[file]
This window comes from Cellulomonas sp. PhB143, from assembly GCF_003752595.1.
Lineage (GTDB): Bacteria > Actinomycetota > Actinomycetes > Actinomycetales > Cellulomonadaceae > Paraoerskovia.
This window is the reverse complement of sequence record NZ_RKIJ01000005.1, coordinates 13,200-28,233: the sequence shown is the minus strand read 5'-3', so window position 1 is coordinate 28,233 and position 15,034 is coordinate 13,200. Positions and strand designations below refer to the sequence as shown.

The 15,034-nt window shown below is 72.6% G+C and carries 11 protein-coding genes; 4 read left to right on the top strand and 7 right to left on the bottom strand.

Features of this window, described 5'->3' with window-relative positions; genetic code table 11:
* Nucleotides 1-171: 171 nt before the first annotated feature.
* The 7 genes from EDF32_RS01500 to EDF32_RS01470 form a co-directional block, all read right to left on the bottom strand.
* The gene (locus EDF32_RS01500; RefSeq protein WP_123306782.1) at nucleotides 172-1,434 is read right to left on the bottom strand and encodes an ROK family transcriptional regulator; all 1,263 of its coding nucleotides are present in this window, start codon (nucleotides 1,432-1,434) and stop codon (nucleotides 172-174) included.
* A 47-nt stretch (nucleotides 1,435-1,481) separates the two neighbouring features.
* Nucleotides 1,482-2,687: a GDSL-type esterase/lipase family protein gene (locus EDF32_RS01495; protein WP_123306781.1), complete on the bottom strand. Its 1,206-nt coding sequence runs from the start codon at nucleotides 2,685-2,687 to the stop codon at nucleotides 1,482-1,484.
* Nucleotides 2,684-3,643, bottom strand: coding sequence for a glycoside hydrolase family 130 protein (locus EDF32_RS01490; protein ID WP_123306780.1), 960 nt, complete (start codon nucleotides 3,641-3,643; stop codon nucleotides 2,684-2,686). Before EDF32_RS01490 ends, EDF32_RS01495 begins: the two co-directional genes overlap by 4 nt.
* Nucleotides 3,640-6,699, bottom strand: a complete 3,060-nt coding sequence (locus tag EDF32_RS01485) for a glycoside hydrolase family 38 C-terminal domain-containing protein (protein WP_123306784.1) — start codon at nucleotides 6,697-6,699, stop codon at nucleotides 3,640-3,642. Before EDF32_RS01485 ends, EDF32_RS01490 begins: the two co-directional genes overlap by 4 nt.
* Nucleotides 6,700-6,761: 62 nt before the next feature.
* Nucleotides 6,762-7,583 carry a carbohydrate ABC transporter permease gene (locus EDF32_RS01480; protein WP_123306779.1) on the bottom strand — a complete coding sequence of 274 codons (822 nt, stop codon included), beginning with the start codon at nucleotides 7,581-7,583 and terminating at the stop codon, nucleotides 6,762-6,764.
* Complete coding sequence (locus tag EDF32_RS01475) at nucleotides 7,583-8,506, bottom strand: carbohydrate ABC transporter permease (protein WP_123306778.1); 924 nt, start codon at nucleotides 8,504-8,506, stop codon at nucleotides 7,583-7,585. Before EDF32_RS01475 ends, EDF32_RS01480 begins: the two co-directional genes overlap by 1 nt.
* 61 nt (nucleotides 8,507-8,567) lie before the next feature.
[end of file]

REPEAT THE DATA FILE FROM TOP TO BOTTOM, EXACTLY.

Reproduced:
This window comes from Cellulomonas sp. PhB143, from assembly GCF_003752595.1.
Lineage (GTDB): Bacteria > Actinomycetota > Actinomycetes > Actinomycetales > Cellulomonadaceae > Paraoerskovia.
This window is the reverse complement of sequence record NZ_RKIJ01000005.1, coordinates 13,200-28,233: the sequence shown is the minus strand read 5'-3', so window position 1 is coordinate 28,233 and position 15,034 is coordinate 13,200. Positions and strand designations below refer to the sequence as shown.

The 15,034-nt window shown below is 72.6% G+C and carries 11 protein-coding genes; 4 read left to right on the top strand and 7 right to left on the bottom strand.

Features of this window, described 5'->3' with window-relative positions; genetic code table 11:
* Nucleotides 1-171: 171 nt before the first annotated feature.
* The 7 genes from EDF32_RS01500 to EDF32_RS01470 form a co-directional block, all read right to left on the bottom strand.
* The gene (locus EDF32_RS01500; RefSeq protein WP_123306782.1) at nucleotides 172-1,434 is read right to left on the bottom strand and encodes an ROK family transcriptional regulator; all 1,263 of its coding nucleotides are present in this window, start codon (nucleotides 1,432-1,434) and stop codon (nucleotides 172-174) included.
* A 47-nt stretch (nucleotides 1,435-1,481) separates the two neighbouring features.
* Nucleotides 1,482-2,687: a GDSL-type esterase/lipase family protein gene (locus EDF32_RS01495; protein WP_123306781.1), complete on the bottom strand. Its 1,206-nt coding sequence runs from the start codon at nucleotides 2,685-2,687 to the stop codon at nucleotides 1,482-1,484.
* Nucleotides 2,684-3,643, bottom strand: coding sequence for a glycoside hydrolase family 130 protein (locus EDF32_RS01490; protein ID WP_123306780.1), 960 nt, complete (start codon nucleotides 3,641-3,643; stop codon nucleotides 2,684-2,686). Before EDF32_RS01490 ends, EDF32_RS01495 begins: the two co-directional genes overlap by 4 nt.
* Nucleotides 3,640-6,699, bottom strand: a complete 3,060-nt coding sequence (locus tag EDF32_RS01485) for a glycoside hydrolase family 38 C-terminal domain-containing protein (protein WP_123306784.1) — start codon at nucleotides 6,697-6,699, stop codon at nucleotides 3,640-3,642. Before EDF32_RS01485 ends, EDF32_RS01490 begins: the two co-directional genes overlap by 4 nt.
* Nucleotides 6,700-6,761: 62 nt before the next feature.
* Nucleotides 6,762-7,583 carry a carbohydrate ABC transporter permease gene (locus EDF32_RS01480; protein WP_123306779.1) on the bottom strand — a complete coding sequence of 274 codons (822 nt, stop codon included), beginning with the start codon at nucleotides 7,581-7,583 and terminating at the stop codon, nucleotides 6,762-6,764.
* Complete coding sequence (locus tag EDF32_RS01475) at nucleotides 7,583-8,506, bottom strand: carbohydrate ABC transporter permease (protein WP_123306778.1); 924 nt, start codon at nucleotides 8,504-8,506, stop codon at nucleotides 7,583-7,585. Before EDF32_RS01475 ends, EDF32_RS01480 begins: the two co-directional genes overlap by 1 nt.
* 61 nt (nucleotides 8,507-8,567) lie before the next feature.